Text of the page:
Original Research ARTICLE
Acute Response of Circulating Vascular Regulating MicroRNAs during and after High-Intensity and High-Volume Cycling in Children
- 1Institute of Training Science and Sport Informatics, German Sport University Cologne, Cologne, Germany
- 2The German Research Centre of Elite Sport, German Sport University Cologne, Cologne, Germany
- 3Department of Sports Medicine, University Wuppertal, Wuppertal, Germany
- 4Departement of Molecular and Cellular Sport Medicine, Institute of Cardiovascular Research and Sport Medicine, German Sport University Cologne, Cologne, Germany
- 5Integrative and Experimental Exercise Science, Department of Sport Science, University of Würzburg, Würzburg, Germany
Aim: The aim of the present study was to analyze the response of vascular circulating microRNAs (miRNAs; miR-16, miR-21, miR-126) and the VEGF mRNA following an acute bout of HIIT and HVT in children.
Methods:Twelve healthy competitive young male cyclists (14.4 ± 0.8 years; 57.9 ± 9.4 ml·min−1·kg−1 peak oxygen uptake) performed one session of high intensity 4 × 4 min intervals (HIIT) at 90–95% peak power output (PPO), each interval separated by 3 min of active recovery, and one high volume session (HVT) consisting of a constant load exercise for 90 min at 60% PPO. Capillary blood from the earlobe was collected under resting conditions, during exercise (d1 = 20 min, d2 = 30 min, d3 = 60 min), and 0, 30, 60, 180 min after the exercise to determine miR-16, -21, -126, and VEGF mRNA.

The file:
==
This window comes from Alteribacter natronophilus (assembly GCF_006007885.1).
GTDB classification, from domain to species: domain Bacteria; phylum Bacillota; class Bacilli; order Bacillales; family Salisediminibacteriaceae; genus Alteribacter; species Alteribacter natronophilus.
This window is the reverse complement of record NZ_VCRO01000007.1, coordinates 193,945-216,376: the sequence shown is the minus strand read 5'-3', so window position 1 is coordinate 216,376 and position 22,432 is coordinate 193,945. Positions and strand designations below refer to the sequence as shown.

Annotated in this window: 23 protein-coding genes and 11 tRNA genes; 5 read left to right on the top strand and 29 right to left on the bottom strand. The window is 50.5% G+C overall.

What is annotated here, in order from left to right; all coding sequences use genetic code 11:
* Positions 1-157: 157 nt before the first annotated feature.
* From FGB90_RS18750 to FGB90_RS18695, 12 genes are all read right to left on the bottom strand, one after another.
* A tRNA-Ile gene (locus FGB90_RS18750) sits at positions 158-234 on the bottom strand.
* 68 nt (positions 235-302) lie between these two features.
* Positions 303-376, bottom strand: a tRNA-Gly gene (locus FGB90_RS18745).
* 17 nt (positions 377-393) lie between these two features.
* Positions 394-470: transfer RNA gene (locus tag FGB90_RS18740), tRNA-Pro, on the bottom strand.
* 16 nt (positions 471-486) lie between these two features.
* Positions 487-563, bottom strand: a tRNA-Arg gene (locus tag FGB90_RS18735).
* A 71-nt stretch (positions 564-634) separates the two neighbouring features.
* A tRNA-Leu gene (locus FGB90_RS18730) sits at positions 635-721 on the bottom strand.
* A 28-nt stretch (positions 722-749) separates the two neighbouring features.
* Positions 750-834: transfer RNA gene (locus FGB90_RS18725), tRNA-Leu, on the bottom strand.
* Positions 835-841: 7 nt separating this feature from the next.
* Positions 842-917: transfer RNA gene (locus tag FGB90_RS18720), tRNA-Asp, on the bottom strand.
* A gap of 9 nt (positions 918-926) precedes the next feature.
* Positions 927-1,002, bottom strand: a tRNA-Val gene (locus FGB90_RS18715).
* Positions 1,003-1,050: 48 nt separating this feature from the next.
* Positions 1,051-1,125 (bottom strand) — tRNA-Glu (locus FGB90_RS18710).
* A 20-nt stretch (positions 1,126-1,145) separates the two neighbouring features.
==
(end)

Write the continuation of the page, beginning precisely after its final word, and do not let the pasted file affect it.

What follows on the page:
Results: HVT significantly increased miR-16 and miR-126 during and after the exercise compared to pre-values, whereas HIIT showed no significant influence on the miRNAs compared to pre-values. VEGF mRNA significantly increased during and after HIIT (d1, 30′, 60′, 180′) and HVT (d3, 0′, 60′).
Conclusion: Results of the present investigation suggest a volume dependent exercise regulation of vascular regulating miRNAs (miR-16, miR-21, miR-126) in children. In line with previous data, our data show that acute exercise can alter circulating miRNAs profiles that might be used as novel biomarkers to monitor acute and chronic changes due to exercise in various tissues.
High-intensity interval training (HIIT) when compared to low-intensity high volume training (HVT) has been shown to induce similar physiological adaptations. Among adult athletes, numerous studies involving sophisticated invasive methods have identified the molecular and cellular events related to HIIT (Gibala, 2009; Gibala et al., 2009). However, from an ethical standpoint, invasive methodologies may not be appropriate in youth populations. Therefore, minimally invasive methods for assessing molecular and cellular events are needed to better understand important mechanisms of gene regulation and cellular adaptations following training among adolescent populations. Studies on HIIT and HVT with highly-trained teenage athletes have been conducted in triathlon (age: 15.8 ± 1.8 years; Wahl et al., 2013; Zinner et al., 2014), football (age: 13.5 ± 0.4 years; Sperlich et al., 2011), swimming (age: 16.6 ± 1.4 years; Faude et al., 2008), alpine-skiing (age: 17.4 ± 1.1 years; Breil et al., 2010), and cross-country-skiing (age: 17.5 ± 0.4 years; Sandbakk et al., 2013). However, these studies primarily focus on performance, with little attention given to hormonal responses following different exercise regimes (Engel et al., 2014; Zinner et al., 2014). Nevertheless, more cellular analyses like microRNAs (miRNAs) have not been investigated in children/adolescents yet. Up to now, only one study examined circulating miRNAs in young untrained men (age: 21.5 ± 4.5 years) after a single bout of steady-state cycling (70% VO2max; Aoi et al., 2013).